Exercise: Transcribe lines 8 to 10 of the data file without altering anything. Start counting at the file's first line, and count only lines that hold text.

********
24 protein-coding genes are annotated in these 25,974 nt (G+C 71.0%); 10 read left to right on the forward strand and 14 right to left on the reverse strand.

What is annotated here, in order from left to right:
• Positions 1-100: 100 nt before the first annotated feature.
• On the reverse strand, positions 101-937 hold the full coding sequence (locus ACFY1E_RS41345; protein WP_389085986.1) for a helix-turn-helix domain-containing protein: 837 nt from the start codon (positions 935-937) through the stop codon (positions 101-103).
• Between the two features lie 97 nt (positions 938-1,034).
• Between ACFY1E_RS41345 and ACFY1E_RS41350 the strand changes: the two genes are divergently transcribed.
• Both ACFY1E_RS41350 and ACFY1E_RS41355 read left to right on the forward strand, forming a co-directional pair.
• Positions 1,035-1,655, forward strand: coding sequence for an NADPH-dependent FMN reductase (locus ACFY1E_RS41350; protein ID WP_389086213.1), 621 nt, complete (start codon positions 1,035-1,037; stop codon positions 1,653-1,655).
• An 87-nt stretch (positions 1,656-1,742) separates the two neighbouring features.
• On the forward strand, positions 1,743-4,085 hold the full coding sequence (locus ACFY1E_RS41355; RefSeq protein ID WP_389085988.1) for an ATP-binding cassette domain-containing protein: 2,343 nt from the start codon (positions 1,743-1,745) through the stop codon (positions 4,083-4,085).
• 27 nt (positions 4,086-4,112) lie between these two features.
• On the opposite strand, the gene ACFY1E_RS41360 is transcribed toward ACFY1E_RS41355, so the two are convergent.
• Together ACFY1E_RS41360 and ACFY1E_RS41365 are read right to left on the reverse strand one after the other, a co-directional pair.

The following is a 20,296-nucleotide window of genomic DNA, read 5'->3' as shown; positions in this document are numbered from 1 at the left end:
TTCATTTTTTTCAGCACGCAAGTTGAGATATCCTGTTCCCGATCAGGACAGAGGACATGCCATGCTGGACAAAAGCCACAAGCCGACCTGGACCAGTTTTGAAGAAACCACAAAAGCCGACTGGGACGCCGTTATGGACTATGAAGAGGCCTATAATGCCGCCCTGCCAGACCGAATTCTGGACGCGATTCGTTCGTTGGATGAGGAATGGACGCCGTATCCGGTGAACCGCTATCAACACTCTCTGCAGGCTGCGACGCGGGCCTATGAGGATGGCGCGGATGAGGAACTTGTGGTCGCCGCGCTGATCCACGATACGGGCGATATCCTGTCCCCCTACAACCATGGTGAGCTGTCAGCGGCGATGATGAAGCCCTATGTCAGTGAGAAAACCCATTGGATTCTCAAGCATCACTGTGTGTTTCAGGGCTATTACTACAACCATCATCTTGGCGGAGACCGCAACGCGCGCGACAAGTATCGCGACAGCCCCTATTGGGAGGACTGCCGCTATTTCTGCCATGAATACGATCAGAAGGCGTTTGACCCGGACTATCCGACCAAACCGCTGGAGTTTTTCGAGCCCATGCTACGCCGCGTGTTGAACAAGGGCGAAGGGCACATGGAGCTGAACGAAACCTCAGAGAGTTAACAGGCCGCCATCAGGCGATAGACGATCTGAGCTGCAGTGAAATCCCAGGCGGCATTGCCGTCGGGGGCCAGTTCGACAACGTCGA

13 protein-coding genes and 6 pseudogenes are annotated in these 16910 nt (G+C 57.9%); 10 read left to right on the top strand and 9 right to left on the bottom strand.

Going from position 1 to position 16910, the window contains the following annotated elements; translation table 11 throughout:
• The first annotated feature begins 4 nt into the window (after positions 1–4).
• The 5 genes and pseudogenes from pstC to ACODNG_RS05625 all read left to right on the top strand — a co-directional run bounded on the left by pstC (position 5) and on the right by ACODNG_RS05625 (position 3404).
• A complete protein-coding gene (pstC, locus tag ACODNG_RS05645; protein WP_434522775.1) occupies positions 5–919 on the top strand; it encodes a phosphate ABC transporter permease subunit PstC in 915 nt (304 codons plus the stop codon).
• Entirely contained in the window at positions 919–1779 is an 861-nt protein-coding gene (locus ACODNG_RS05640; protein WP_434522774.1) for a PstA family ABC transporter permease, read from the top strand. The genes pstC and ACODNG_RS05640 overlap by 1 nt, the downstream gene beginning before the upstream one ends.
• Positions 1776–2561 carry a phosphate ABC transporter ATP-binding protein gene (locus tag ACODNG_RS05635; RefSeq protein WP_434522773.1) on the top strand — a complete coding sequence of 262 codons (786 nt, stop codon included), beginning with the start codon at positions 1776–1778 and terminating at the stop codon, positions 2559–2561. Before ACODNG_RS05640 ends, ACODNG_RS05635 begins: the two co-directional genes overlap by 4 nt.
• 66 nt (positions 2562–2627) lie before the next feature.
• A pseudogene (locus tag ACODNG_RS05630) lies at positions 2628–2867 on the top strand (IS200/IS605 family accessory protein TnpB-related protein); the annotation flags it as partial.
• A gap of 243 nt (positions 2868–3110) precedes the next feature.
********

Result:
• Positions 1,035-1,655, forward strand: coding sequence for an NADPH-dependent FMN reductase (locus ACFY1E_RS41350; protein ID WP_389086213.1), 621 nt, complete (start codon positions 1,035-1,037; stop codon positions 1,653-1,655).
• An 87-nt stretch (positions 1,656-1,742) separates the two neighbouring features.
• On the forward strand, positions 1,743-4,085 hold the full coding sequence (locus ACFY1E_RS41355; RefSeq protein ID WP_389085988.1) for an ATP-binding cassette domain-containing protein: 2,343 nt from the start codon (positions 1,743-1,745) through the stop codon (positions 4,083-4,085).